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Goats, gripes, and grasping for greatness
Books: "The Tomato Thief" by Ursula Vernon 
6th-Jan-2016 09:48 am
"The Tomato Thief" by Ursula Vernon. Short story/Fantasy. E-publication within Apex magazine, available online here.

Grandma Harken loves her tomatoes. Apparently, a magical somebody does, as well. Grandma finds out who, and decides it is worth the trouble to right the wrongs involved.

The reason I'm writing up a short story is that I really enjoyed the world building. I inherited a love of trains from Dad, and the idea that trains just evolved into gods intrigues me. My favorite line in this story is "he said that his god thought letters were prayers and moved them as a kind of professional courtesy." Besides being used as the structure of the world, the trains have nothing to do with the plot. Vernon could have used a hundred other ways to color her southwestern setting.

I read the story because I read Vernon's blog, and she mentioned that it was available for free over at Apex, here.
6th-Jan-2016 07:33 pm (UTC)
I absolutely agree. The randomness of some of the elements of the story made it rather awkward once the coolness factor of the trains faded from my sight. The well-telegraphed reveal about the protagonist didn't explain her biting the thing. Why bite just that? And while I'm asking why, why would a coyote want tobacco or sage? What's up with the Gila? Why would water be magic just then and never any other time? (I know she said it was a rule of the desert, but still.) And did we need to know about the cholla rib girl? She didn't actually add anything to the story besides One More Weird Thing.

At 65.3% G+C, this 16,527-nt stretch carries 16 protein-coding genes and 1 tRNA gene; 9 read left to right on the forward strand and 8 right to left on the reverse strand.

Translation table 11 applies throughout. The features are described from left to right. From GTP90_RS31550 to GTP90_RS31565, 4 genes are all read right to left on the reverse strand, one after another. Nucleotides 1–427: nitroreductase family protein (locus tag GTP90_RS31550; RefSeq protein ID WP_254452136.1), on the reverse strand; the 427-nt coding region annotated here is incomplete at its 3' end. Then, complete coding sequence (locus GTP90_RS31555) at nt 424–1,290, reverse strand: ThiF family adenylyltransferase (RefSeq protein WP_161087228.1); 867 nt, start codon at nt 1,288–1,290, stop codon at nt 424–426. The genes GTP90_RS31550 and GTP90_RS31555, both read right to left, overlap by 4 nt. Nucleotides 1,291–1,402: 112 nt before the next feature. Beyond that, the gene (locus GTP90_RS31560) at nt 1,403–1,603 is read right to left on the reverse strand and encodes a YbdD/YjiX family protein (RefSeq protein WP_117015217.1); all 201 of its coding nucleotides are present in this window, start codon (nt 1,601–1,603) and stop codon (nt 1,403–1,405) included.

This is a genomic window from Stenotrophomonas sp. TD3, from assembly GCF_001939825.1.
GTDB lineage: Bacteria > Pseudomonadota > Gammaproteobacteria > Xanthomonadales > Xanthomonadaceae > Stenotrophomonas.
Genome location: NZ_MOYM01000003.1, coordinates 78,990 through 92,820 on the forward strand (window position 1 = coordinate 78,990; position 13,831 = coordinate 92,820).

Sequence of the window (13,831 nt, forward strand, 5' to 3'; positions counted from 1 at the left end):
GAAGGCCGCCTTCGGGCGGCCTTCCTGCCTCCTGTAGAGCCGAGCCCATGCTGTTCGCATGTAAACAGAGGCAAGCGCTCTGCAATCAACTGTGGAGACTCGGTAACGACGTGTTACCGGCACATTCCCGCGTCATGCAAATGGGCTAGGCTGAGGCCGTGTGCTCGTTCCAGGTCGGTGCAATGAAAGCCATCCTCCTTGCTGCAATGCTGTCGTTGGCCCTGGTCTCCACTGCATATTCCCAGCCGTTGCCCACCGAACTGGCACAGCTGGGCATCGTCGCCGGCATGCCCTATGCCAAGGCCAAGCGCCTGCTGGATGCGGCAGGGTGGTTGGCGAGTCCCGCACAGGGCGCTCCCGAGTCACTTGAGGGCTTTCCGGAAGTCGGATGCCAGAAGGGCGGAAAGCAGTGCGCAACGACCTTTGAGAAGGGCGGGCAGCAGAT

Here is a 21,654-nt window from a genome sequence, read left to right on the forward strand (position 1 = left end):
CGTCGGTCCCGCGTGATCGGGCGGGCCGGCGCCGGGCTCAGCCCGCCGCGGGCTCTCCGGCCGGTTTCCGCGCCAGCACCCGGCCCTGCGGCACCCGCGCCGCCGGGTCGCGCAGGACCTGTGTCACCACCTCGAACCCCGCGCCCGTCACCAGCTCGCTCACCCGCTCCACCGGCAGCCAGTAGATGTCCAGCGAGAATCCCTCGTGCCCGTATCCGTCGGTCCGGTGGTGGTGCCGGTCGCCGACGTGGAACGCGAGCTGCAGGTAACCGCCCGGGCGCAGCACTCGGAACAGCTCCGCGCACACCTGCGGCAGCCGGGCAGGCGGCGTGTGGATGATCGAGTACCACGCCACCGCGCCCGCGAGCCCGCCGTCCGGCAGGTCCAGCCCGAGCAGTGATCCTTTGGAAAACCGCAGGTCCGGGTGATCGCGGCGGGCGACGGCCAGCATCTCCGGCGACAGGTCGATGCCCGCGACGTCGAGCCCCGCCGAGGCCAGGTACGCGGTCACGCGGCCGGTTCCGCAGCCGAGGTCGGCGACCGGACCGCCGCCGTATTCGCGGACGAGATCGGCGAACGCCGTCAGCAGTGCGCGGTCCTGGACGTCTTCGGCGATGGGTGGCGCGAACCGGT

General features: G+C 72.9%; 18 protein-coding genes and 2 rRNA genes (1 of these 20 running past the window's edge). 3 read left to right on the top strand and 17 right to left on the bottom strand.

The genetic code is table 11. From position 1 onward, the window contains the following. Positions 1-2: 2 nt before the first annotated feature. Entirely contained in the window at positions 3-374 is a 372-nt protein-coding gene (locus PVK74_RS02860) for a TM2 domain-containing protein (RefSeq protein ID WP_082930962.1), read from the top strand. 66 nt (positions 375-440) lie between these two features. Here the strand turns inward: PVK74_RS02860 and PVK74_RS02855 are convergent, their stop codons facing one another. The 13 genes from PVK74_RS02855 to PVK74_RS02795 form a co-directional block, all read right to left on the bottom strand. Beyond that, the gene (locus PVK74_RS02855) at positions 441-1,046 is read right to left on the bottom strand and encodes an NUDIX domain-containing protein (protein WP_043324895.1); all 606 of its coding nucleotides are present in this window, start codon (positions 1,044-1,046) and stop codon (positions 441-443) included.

6th-Jan-2016 07:47 pm (UTC)
Right, and I feel the water thing could have been set up better because you have this whole long scene with the mockingbird at the beginning talking about the power of hospitality...except it's focused on coffee. So, either make coffee the thing, or work water into that scene. Then it all flows better. I like symmetry.

Coyote being random didn't bother me, because, I mean, that's the nature of a coyote. But you get away with stuff like that by having other story elements more tightly structured.
6th-Jan-2016 07:51 pm (UTC)
Well, I got the whole implication that coffee was both expensive generally, and missed by the mockingbird in particular. So that was ok as a hospitality thing. But yeah, the water needed to be better emphasized.
11th-Jan-2016 04:52 am (UTC)
...didn't the other jackalope wife story set up the water thing? Or am I just making things up... I parsed it mostly as water is magic regardless, but most of the time you don't need big magic so it just goes into the magic of keeping bodies working in a harsh environment.
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